Justia Environmental Law Opinion Summaries

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To comply with the National Environmental Policy Act, the FAA issued an Environmental Assessment (EA) for the construction and operation of an air cargo facility at the San Bernardino International Airport. The Record of Decision found no significant environmental impact. Objectors asserted that the FAA did not conform its study areas to the FAA’s Order 1050.1F Desk Reference.The Ninth Circuit rejected a petition for review. The FAA’s nonadherence to the Desk Reference could not alone serve as the basis for holding that the FAA did not take a “hard look” at the environmental consequences. Rejecting an argument that the FAA should have expanded its assessment to include more than 80 projects, the court held that the record showed that the FAA did consider the fact that the additional projects would result in massive average daily trips in the first year of operations.The court rejected California’s argument that the FAA needed to create an environmental impact statement because a California Environmental Impact Report found that the proposed Project could result in significant impacts on air quality, greenhouse gas, and noise. The South Coast Air Quality Management District’s own assessment was that the Project will comply with federal and state air quality standards. The court also rejected California’s noise concerns. Objectors failed to show arbitrariness or capriciousness in the EA’s truck trip calculation method and provided no reason to believe that the Project threatened to violate federal ozone standards. View "Center for Community Action and Environmental Justice v. Federal Aviation Administration" on Justia Law

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There have been multiple cases that purported to (at least partially) adjudicate and reserve water rights of various parties throughout the Yakima River Drainage Basin (the Basin). The underlying litigation began in 1977 when the Washington State Department of Ecology filed a general water rights adjudication for all waters contained within the Basin. The Yakima County Superior Court divided the Basin into multiple distinct subbasins and issued conditional final orders (CFOs) for each subbasin at various points within the litigation. The superior court issued its final decree in May 2019, incorporating all of the prior CFOs as necessary. Multiple parties appealed the final decree, and, after briefing, the Court of Appeals certified the case to the Washington Supreme Court. The appeal could be categorized as three separate appeals, each seeking to modify the trial court's final decree (or the incorporations of the CFOs within). Although each distinct appeal was unrelated as to the disputed issues, some parties had an interest in more than one appeal. Further, all three appeals were tied together by variations on one common procedural gatekeeping issue: the appealability of CFOs and how that related to an appeal of the final decree. Overall, the Supreme Court reversed the superior court in part and affirmed in part. View "Dep't of Ecology v. Acquavella" on Justia Law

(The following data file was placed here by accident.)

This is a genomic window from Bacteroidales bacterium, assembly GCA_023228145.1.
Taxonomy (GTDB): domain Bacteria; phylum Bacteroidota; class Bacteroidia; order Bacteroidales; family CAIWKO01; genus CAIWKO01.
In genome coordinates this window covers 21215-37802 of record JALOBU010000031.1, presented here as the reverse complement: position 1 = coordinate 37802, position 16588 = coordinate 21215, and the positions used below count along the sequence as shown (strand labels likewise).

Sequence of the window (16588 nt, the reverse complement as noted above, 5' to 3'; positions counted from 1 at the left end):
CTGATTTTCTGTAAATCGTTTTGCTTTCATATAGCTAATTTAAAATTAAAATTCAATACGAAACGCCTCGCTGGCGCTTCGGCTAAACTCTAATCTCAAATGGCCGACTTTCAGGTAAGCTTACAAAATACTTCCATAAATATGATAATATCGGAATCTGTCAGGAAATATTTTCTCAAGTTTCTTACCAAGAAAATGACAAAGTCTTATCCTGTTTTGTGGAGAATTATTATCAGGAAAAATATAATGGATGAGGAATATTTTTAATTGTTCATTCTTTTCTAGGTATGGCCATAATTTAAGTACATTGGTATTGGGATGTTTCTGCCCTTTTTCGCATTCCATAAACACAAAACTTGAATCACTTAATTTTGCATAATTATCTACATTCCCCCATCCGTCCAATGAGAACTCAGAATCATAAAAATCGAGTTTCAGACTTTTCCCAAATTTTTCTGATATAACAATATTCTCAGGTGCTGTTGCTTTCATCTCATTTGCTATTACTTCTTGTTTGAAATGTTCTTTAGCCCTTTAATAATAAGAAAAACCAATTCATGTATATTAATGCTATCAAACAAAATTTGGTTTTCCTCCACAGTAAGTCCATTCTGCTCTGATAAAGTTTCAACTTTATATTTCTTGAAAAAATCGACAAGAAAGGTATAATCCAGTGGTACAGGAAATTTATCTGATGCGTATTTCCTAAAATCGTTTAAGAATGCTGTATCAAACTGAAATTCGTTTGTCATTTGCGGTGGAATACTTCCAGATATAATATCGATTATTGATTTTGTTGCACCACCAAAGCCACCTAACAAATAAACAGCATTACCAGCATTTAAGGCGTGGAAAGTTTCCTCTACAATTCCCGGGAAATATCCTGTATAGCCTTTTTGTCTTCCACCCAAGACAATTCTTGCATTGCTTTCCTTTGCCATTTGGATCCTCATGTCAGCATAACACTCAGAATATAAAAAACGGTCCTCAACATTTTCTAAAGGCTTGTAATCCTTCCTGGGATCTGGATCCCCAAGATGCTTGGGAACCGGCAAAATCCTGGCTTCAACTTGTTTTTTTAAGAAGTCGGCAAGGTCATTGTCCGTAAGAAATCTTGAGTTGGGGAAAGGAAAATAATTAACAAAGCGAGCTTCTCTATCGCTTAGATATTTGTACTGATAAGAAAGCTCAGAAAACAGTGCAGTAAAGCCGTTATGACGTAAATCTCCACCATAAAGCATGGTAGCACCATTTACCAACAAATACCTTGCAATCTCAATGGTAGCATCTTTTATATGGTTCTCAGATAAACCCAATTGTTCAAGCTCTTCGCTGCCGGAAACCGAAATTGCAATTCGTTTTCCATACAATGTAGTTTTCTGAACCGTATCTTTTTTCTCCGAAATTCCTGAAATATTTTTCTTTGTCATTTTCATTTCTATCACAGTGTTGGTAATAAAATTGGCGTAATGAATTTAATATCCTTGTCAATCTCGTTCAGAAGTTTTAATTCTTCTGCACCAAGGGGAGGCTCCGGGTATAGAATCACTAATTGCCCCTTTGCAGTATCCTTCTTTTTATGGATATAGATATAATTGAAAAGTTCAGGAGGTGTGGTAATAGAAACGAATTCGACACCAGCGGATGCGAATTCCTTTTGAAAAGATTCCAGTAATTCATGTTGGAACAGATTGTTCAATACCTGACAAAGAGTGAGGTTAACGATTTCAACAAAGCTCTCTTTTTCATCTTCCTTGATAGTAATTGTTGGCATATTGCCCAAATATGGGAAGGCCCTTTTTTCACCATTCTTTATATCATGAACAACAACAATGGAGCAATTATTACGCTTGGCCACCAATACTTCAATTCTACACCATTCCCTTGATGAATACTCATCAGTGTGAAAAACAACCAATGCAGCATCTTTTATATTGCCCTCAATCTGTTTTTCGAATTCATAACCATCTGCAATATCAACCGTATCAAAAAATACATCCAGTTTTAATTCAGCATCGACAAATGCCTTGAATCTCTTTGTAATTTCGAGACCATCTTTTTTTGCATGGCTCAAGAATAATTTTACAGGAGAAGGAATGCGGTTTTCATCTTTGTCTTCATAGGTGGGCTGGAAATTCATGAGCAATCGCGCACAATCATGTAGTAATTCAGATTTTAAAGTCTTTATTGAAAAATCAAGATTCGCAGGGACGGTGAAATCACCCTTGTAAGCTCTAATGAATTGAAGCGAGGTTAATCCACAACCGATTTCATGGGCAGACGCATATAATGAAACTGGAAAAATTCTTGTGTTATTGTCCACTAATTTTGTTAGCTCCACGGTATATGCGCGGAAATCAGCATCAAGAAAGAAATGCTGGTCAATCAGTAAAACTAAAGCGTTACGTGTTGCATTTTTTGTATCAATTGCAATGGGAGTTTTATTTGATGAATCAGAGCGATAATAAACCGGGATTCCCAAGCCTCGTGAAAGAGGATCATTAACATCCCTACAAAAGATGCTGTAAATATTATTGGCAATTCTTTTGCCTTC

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The First Circuit affirmed the judgment of the district court entering three separate judgment opinions and orders against Puerto Rico Industrial Development Company (PRIDCO) in this action brought by the United States seeking to recover response costs associated with the cleanup of the Maunabo Area Groundwater Contamination Superfund Site, holding that the district court did not err.The United States brought this action under the Comprehensive Environmental Response, Compensation, and Liability Act of 1980 (CERCLA), 42 U.S.C. 9601 et seq., against PRIDCO, as a potentially responsible party. PRIDCO owned property on the Site that contained elevated levels of hazardous substances in the groundwater that were found downgradient in a public drinking water well. In its orders against PRIDCO, the district court found, inter alia, that the United States had established its prima facie case against PRIDCO for liability under CERCLA and that PRIDCO was liable for $5.5 million in past response costs and would be liable for additional response costs reasonably incurred by the United States. The First Circuit affirmed, holding that the entry of summary judgment and award of response costs was not error. View "United States v. Puerto Rico Industrial Development Co." on Justia Law